Little Bits of History

First Hague Convention

Posted in History by patriciahysell on July 29, 2014
First Hague Convention

First Hague Convention

July 29, 1899: The First Hague Convention is signed. The Hague Conventions of 1899 and 1907 were the first multilateral treaties put in place to address conduct during warfare and both were based on the Lieber Code – a set of instructions for the Armies of the United States put in place by President Lincoln on April 24, 1863. This early law was the first to set out in codified form, regulations for behavior during times of martial law. It protected civilians and their property and listed punishments for transgressions. Also protected were prisoners of war, hostages, and spies and regulations were set down in regard to pillaging, truces, and prisoner exchanges. The 1874 Brussels Declaration listed 56 articles based on the Lieber Code, but it was never adopted.

The peace conference was proposed on August 24, 1898 by Russian Tsar Nicholas II. He and his foreign minister, Muravyov, were instrumental in bringing the conference to fruition. It opened on May 18, 1899, the Tsar’s birthday. Borrowing heavily from the Lieber Code, regulations about disarmament, the laws of war, and war crimes were addressed. The need for a binding international court for compulsory arbitration to settle international disputes was primary. It was an unachieved goal for both Hague Conferences. What was accomplished was the creation of a voluntary form for arbitration – the Permanent Court of Arbitration. The US, Britain, Russia, France, China, and Persia all favored a binding international court, but Germany led a small group of countries which vetoed this.

The Permanent Court of Arbitration still exists and has 115 state parties involved. The international organization is based in The Hague in the Netherlands. Many nations joined at the first convention with many more participating or reiterating their participation in the second. It is not a court in the conventional understanding of the term. It is, rather, an administrative organization which provides permanent and readily available means to serve as the registry for international arbitration and other related procedures, including enquiry and conciliation. They can assist with temporary arbitral tribunals or commissions. They are housed in the Peace Palace which was built specifically for the Court in 1913 with an endowment provided by Andrew Carnegie.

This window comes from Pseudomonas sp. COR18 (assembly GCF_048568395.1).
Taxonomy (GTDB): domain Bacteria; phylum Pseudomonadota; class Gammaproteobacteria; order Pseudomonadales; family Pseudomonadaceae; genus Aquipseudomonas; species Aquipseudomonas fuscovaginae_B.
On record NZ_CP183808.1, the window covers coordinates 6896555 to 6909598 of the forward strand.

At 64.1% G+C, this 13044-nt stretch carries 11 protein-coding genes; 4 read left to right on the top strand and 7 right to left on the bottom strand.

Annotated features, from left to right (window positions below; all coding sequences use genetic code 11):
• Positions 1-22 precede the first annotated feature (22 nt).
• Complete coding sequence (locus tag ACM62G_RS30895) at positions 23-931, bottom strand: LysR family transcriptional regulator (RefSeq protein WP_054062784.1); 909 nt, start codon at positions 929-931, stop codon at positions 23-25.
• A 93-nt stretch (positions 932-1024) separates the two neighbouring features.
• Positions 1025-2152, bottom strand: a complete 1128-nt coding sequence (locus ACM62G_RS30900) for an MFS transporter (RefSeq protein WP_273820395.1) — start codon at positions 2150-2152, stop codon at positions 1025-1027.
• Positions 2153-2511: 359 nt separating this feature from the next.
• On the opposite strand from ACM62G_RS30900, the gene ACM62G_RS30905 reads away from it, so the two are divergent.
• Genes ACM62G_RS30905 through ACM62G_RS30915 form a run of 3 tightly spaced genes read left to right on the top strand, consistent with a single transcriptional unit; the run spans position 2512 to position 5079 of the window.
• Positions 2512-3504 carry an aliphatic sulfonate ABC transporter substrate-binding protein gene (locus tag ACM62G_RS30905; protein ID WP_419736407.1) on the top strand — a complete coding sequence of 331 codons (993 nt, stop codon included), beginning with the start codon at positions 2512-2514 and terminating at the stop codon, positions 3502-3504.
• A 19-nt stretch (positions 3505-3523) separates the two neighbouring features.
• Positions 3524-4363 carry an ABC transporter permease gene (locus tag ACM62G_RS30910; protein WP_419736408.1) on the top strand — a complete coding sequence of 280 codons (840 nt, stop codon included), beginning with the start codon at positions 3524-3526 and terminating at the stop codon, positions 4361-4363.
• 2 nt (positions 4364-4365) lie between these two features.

Also addressed at the 1899 conference was the laws and customs of war on land, adaptations to maritime warfare from the Geneva Convention of 1864, prohibition of discharging projectiles or explosives from balloons or other new analogous methods (Britain and the US did not sign this measure), prohibition against poisonous gases (the US did not sign), and prohibition against bullets which expand inside the human body (the US did not sign). The second council held in 1907 did little to advance peace. In the second conference called by President Theodore Roosevelt (but postponed until the war between Russia and Japan ended), thirteen more treaties were signed. Many of the rules laid down by the conventions were violated in World War I. By the end of World War II, at the Nuremberg Trials, most of the civilized world had recognized the laws and customs of war.

Peace is a journey of a thousand miles and it must be taken one step at a time. – Lyndon B. Johnson

If you want to make peace with your enemy, you have to work with your enemy. Then he becomes your partner. – Nelson Mandela

The most valuable possession you can own is an open heart. The most powerful weapon you can be is an instrument of peace. – Carlos Santana

If you want peace, you don’t talk to your friends. You talk to your enemies. – Desmond Tutu

Also on this day: Arc de Triomphe – In 1836, the Arc de Triomphe is inaugurated.
Irish Unrest – In 1848, the English put down a revolt by the Irish at Tipperary.
I Spy – In 1864, Isabella Boyd was captured.
USS Forrestal – In 1967, a fire broke out on the aircraft carrier.

Advertisements

Leave a Reply

Fill in your details below or click an icon to log in:

WordPress.com Logo

You are commenting using your WordPress.com account. Log Out / Change )

Twitter picture

You are commenting using your Twitter account. Log Out / Change )

Facebook photo

You are commenting using your Facebook account. Log Out / Change )

Google+ photo

You are commenting using your Google+ account. Log Out / Change )

Connecting to %s

%d bloggers like this: